We see in this film also an example of the dehumanization of the enemy. The scientific, neutral tone speaks of 'the Jew', rarely of 'Jews' and each Jew we see is just another manifestation of the Jew, not a person in his or her own right. The filth in which they live, their strange, alien practices, especially ritual slaughter, also contribute to their dehumanization. The same tactic is followed in propaganda today. For example, before the Gulf War the demonization of Saddam Hussein was constant and the propaganda coup of the Kuwaiti ambassador's daughter telling how she had witnessed Iraqi soldiers ripping Kuwaiti babies out of their incubators and flinging them to the floor was crucial in gaining Congress's support for the war. It later turned out to have been an invention.

Entertainment films

More typical of the type of film which Goebbels considered appropriate vehicles for propaganda were the costume dramas which centred on the great Prussian leader figures such as Frederick the Great and Bismarck, as well as other great Germans, such as the philosopher and physician Paracelsus (a film directed by the great Pabst) or the poet Schiller. Such films may be compared with Henry V filmed in England in 1944 with Laurence Oliver in the title rôle. The play itself presumably fulfilled a propaganda function in Elizabethan times and it is certainly possible to see how it would have fulfilled such a function in 1944 with its presentation of English courage and tenacity as the closing stages of the war demanded every last drop of energy for the last 'big push'.

Other examples of such indirect propaganda in Germany include The Heart of a Queen, a musical version of the life of Mary, Queen of Scots, which communicates anti-English propaganda through its portrayal of English cruelty to the Scots. It encourages resistance to the English through identification with the heroic figure of Mary, who, though ultimately executed, occupies the moral high ground throughout.

There were also of course straightforward war films which, in their relatively straight pro-German, anti-Allies message, may be compared with Hollywood films of the time with their stereotyped heroes and villains.

Other films performed a slightly different propaganda function, such as Olympia or von Baky's 1943 film Münchhausen about the adventures of Baron von Münchhausen. While Olympia showed the world that Germany could put on a magnificent show for the Olympics, Münchhausen showed the world that the German film industry did not lag behind Hollywood in its use of special effects.


The defeat in 1943 of the German Sixth Army at Stalingrad with the loss of 146,000 men was the turning point in the war. To all intents and purposes, the Germans had lost the war and, as increasing Allied bombing raids brought the war into the very heart of Germany, Goebbels saw his major task as that of countering the Germans' war-weariness. 1943 was the year he held his spine-chilling speech in the Berlin Olympic Stadium in which he called on the German nation to commit itself to total war in response to the Allies commitment to Germany's total and unconditional surrender.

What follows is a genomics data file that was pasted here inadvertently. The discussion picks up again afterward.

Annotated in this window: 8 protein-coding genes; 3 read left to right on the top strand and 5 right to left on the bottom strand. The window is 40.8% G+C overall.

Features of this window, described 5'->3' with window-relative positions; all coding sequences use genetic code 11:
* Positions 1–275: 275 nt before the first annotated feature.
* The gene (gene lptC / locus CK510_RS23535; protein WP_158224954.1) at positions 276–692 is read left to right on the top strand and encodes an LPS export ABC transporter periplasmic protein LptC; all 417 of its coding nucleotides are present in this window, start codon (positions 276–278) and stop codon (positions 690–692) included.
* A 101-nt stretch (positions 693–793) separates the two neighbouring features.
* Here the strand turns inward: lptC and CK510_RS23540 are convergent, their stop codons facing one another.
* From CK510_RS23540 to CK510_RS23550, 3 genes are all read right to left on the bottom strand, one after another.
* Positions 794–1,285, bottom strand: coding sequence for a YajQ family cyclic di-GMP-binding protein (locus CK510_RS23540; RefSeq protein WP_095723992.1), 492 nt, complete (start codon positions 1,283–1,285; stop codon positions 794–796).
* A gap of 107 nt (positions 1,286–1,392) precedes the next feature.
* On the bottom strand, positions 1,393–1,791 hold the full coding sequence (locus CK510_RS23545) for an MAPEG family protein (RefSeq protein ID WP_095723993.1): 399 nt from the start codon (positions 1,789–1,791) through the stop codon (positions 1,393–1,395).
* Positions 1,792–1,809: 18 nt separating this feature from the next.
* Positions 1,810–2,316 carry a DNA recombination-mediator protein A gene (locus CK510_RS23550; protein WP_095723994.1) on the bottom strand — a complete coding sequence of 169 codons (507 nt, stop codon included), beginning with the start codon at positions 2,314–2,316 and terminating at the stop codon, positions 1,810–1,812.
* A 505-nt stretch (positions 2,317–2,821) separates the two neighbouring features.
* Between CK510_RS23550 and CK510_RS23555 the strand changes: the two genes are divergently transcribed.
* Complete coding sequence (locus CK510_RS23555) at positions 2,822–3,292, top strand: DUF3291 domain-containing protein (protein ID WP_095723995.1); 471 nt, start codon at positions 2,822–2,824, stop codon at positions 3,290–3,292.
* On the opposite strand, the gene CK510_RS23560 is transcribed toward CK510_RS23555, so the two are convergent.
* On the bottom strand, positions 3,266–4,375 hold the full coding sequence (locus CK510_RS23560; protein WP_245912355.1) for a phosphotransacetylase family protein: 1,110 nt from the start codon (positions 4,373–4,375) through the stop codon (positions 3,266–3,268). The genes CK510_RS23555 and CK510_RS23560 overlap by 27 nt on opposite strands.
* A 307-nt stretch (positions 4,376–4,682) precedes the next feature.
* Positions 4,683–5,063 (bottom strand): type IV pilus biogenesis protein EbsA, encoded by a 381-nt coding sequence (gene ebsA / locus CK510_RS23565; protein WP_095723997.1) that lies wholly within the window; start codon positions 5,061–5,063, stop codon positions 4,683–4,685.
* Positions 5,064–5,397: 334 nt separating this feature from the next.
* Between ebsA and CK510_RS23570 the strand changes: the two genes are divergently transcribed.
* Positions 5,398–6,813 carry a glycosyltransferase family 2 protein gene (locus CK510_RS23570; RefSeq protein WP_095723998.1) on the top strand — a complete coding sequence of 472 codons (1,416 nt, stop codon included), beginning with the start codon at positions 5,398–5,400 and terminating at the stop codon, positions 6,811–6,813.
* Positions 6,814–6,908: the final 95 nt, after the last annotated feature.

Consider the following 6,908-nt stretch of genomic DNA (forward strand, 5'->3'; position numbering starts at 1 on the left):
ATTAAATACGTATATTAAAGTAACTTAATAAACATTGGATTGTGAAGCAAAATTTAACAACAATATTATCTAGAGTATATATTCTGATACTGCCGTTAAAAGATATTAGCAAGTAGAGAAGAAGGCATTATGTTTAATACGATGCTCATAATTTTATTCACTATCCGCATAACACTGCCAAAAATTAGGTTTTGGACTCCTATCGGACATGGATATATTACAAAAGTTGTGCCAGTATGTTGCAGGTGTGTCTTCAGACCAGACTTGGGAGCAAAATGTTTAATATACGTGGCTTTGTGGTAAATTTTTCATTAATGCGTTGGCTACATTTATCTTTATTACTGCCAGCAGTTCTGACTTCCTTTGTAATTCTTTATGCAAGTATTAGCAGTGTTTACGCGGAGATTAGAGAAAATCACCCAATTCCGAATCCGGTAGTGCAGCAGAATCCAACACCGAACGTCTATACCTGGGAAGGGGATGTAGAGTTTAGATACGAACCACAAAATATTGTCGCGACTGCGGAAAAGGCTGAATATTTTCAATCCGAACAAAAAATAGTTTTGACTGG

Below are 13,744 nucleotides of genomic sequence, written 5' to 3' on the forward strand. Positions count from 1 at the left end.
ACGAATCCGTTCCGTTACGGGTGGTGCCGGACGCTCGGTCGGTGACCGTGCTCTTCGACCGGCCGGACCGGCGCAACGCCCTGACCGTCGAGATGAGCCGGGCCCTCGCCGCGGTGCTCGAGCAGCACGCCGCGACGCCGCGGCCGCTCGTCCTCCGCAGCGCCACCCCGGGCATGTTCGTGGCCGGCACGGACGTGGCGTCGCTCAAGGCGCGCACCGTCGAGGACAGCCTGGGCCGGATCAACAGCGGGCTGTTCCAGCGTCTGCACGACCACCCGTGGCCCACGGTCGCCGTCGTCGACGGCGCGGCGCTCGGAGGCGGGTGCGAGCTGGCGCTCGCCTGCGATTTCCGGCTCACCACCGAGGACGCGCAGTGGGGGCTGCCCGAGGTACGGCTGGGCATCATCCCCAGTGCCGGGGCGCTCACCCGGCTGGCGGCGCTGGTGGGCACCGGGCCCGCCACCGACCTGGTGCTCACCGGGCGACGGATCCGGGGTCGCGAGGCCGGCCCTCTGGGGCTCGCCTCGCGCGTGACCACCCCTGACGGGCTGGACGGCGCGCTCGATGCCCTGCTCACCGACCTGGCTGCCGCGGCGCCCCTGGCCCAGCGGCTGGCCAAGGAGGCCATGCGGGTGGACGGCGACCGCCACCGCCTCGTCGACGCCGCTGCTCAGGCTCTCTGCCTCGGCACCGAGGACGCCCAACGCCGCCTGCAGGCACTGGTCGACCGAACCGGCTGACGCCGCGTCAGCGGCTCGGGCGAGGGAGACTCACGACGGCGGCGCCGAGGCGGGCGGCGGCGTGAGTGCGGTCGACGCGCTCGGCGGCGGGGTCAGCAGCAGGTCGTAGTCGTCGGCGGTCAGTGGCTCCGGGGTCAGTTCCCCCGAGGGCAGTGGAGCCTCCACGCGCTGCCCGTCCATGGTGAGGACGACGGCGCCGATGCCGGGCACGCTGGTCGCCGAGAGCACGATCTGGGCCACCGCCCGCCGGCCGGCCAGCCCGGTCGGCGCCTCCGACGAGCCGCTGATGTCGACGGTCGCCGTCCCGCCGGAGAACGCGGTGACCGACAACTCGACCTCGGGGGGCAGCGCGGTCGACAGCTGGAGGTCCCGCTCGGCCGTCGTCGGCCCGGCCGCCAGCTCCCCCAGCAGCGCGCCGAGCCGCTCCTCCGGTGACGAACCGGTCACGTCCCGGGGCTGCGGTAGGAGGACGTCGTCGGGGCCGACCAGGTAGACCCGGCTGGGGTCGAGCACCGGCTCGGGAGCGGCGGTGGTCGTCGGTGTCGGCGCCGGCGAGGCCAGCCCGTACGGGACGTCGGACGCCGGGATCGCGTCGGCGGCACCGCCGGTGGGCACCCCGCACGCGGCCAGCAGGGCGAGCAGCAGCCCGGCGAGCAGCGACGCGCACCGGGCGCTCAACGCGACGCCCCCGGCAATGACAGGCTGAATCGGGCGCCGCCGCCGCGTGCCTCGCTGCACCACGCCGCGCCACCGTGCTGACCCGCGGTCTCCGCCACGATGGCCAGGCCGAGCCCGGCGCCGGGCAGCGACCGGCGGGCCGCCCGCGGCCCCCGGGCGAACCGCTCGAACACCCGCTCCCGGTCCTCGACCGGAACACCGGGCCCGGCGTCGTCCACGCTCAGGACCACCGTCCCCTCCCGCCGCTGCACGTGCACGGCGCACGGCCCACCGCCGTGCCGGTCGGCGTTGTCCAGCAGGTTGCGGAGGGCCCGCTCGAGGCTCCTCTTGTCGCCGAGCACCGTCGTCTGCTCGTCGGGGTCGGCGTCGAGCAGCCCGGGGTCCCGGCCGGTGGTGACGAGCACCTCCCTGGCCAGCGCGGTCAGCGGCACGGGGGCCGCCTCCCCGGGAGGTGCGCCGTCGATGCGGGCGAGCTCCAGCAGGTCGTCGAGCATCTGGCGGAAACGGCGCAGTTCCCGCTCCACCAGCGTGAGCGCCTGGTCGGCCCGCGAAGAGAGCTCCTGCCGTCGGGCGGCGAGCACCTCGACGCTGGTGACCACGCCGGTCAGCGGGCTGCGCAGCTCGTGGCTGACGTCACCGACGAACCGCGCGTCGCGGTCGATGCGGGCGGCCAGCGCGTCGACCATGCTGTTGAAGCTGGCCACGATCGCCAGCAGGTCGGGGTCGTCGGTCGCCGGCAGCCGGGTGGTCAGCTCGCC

In film, Kolberg was the most important propaganda effort of the closing stages of the war. It was based on the true story of the town of Kolberg which had raised a people's militia to fight a last-ditch effort against the Napoleonic forces which had rapidly over-run the major towns of the Reich. The genuine crown and orb of the Holy Roman Emperors were borrowed for use in the film and 187,000 soldiers were taken from the front to be used as extras in the film's battle scenes. The story of Kolberg's citizenry's heroic resistance well suited the Nazi idea of the Volkssturm (people's storm - the intended citizens' resistance against the occupying forces to come) in the closing stages of the war, encouraged at every turn by the propaganda machine. Goebbels had for example openly encouraged the lynching of Allied 'terror pilots' shot down over German cities; later in the war Werner Naumann, Goebbels's State Secreatary, told the story of a German youth who had begged a Canadian soldier for chocolate in pidgin English and then shot him in the gut as he reached into his pocket for sweets. This was held up to German youth as a shining example of the Volkssturm's resistance to the foreign invaders as young boys were drafted into the army. Naumann claimed that after twenty years of National Socialism, the Allies could not conceivably win, as they would be faced with unending partisan war.

It is just this optimistic spirit that Kolberg was intended to encourage, not unlike the British production of Henry V. The film's two heroes are Nettelbeck, Kolberg's Mayor, and Gneisenau, the leader of the Prussian soldiers. A crucial scene is when Nettelbeck realizes that his commitment has to be total:


We won't let go even if we have to dig ourselves into the earth with our fingertips; we won't let go of our town. No, they'll have to chop our hands off one by one or beat us to death one after another. They can't force such shame on an old man like me that we should give our town up to Napoleon. I promised our King: rather be buried under the ruins than surrender, Gneisenau! ... Now I'm going to do it. Today I'll do it. We mustn't give up, Gneisenau!


That's what I was waiting to hear from you, Nettelbeck. Now we can die together.


The closing image of the film shows us Gneisenau's image against a sea of fluttering banners as he proclaims that 'the people are rising up for the coming battle of nations ... from the ashes and the rubble there will rise, like a phoenix, a new people and a new Reich!' (Taylor (1979))

Related Articles:

consistency theory
social influence

Nazi and East German Propaganda Archive (Calvin College)
Propaganda links at Andrew Johnson's Mania Web
Phillip Taylor's links to Information Warfare resources
Propaganda and Psychological Warfare Studies
Propaganda Analysis Home Page

updated: 06/22/2003 04:17:53 © Mick Underwood